The tragic case of Kerrie Wooltorton
Doctors were right to allow a 26-year-old woman to die after swallowing antifreeze because she had made a living will, a British coroner has found.
Before her death in September 2007 Kerrie Wooltorton had swallowed antifreeze nine times. Each time, however, she had accepted dialysis treatment to flush the poison from her system. Finally she wrote a living will which instructed doctors to give her nothing except comfort care. Three days later she swallowed more antifreeze and when she arrived at hospital, she handed the letter to the doctors. It said that she was "100 per cent aware" of the consequences and did not want to be treated. She had only called an ambulance because she did not want to die alone and in pain and not because she wanted to be treated.
Doctors felt anguished, but believed that they were legally obliged to follow Ms Wooltorton’s wishes under the 2005 Mental Capacity Act. The coroner backed their decision: "A deliberate decision to die may appear repugnant, but any treatment to have saved Kerrie’s life in the absence of her consent would have been unlawful."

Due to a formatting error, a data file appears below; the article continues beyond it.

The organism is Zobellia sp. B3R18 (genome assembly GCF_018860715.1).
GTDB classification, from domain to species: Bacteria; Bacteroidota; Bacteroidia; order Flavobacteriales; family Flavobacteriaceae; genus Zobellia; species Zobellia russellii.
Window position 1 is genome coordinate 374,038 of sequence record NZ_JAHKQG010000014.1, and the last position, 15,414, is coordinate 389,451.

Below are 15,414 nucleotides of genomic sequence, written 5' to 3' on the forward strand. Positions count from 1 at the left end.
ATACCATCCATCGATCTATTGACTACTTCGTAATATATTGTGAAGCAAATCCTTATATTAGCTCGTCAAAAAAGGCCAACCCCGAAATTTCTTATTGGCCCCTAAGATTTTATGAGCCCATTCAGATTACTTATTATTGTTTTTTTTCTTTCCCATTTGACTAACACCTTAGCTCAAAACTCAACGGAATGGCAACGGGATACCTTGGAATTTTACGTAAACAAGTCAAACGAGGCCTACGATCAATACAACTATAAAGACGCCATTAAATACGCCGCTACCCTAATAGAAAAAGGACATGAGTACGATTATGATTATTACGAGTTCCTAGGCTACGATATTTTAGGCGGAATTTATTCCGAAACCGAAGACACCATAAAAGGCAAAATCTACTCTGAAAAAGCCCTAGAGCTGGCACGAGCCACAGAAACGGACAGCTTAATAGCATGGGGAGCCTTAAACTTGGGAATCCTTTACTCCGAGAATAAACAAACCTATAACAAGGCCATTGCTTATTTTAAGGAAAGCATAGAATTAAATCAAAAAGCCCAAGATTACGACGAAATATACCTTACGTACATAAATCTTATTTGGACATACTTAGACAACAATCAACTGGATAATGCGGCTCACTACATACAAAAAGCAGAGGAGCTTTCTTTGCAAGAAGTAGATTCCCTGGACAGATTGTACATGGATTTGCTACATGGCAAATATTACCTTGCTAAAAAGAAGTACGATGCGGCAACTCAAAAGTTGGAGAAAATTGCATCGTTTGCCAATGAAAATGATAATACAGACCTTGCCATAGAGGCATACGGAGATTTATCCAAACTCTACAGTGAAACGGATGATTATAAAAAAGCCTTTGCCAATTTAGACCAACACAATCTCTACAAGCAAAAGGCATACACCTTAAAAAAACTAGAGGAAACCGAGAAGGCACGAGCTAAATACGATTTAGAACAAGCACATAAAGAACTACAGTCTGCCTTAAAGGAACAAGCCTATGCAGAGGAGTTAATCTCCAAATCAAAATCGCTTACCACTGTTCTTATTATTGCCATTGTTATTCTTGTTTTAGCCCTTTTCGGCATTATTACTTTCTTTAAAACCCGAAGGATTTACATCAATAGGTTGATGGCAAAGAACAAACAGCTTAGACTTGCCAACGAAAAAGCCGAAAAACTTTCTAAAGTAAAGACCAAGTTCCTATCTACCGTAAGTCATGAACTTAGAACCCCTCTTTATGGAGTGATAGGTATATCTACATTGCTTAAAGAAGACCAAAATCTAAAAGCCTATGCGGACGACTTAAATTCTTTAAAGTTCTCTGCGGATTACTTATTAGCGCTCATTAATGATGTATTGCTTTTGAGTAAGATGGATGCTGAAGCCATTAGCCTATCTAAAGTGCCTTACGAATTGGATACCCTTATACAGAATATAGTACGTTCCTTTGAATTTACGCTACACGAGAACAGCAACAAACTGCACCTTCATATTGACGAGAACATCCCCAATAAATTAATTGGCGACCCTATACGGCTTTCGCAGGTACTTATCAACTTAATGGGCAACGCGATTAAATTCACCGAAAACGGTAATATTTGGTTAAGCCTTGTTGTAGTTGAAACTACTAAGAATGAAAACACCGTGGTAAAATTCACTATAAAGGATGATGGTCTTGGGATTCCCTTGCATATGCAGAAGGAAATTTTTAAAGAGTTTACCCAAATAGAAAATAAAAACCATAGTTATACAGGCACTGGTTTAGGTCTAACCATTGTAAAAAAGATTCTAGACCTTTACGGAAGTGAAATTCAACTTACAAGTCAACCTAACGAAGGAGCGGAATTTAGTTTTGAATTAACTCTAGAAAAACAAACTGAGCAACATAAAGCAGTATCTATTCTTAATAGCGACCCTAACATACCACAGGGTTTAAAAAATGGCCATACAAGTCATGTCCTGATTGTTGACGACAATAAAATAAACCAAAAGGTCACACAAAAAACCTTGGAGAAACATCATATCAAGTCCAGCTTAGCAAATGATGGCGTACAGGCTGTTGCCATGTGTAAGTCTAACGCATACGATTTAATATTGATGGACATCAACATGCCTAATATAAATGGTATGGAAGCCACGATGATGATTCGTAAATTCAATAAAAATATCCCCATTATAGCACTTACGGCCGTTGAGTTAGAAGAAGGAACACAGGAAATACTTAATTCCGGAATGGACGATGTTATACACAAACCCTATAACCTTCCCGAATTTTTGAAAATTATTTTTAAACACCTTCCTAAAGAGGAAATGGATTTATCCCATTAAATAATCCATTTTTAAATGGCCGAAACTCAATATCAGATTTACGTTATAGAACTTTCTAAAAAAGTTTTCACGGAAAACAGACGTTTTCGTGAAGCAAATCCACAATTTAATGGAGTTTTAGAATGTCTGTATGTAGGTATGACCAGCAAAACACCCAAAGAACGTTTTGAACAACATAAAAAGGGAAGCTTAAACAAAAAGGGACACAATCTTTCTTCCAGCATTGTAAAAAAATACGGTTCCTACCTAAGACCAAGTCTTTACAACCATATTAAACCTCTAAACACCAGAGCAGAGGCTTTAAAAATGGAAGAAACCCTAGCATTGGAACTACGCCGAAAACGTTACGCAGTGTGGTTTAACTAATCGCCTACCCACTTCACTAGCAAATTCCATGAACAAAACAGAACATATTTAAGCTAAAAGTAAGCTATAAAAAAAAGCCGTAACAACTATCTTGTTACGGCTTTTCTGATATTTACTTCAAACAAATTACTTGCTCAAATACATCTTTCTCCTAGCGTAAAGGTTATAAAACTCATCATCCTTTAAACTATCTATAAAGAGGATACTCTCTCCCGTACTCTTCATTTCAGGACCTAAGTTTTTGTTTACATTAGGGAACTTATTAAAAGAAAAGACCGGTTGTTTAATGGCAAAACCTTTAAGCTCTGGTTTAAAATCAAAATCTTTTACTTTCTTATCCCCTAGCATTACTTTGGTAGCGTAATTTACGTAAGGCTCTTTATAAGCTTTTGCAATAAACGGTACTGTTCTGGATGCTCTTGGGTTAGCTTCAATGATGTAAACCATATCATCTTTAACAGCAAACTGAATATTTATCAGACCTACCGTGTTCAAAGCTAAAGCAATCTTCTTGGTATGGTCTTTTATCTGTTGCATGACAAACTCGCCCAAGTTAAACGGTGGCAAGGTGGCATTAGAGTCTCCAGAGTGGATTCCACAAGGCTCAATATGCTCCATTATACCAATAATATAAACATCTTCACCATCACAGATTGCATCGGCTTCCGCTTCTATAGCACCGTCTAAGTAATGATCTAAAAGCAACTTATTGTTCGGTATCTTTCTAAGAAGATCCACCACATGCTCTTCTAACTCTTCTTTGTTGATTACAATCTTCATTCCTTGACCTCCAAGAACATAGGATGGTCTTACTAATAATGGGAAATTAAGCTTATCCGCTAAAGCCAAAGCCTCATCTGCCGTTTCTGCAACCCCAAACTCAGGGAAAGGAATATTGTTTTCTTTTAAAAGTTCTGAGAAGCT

Professor Sheila McLean* commented in the BMJ that the living will is a distraction from the real issue of the case, which is the right of a competent patient to refuse treatment. Under British law, even the mentally ill may be deemed to be mentally competent.
The General Medical Council has also indicated that failure to comply would lead to deregistration.
Opponents of euthanasia were outraged. "What this miserable story also tells us is just how far the medical profession and the emergency services have been pushed into a culture where it’s now okay to let people commit suicide if they apparently want to," snarled George Pitcher, a columnist with the London Telegraph.
Was Ms Wooltorton capable of informed consent? She was clearly a very troubled young woman with a severe personality disorder. She lived alone and had been estranged from her parents for years. She was deeply depressed over rare gynaecological condition which made it impossible for her to have children. ~ London Telegraph, Sept 30;
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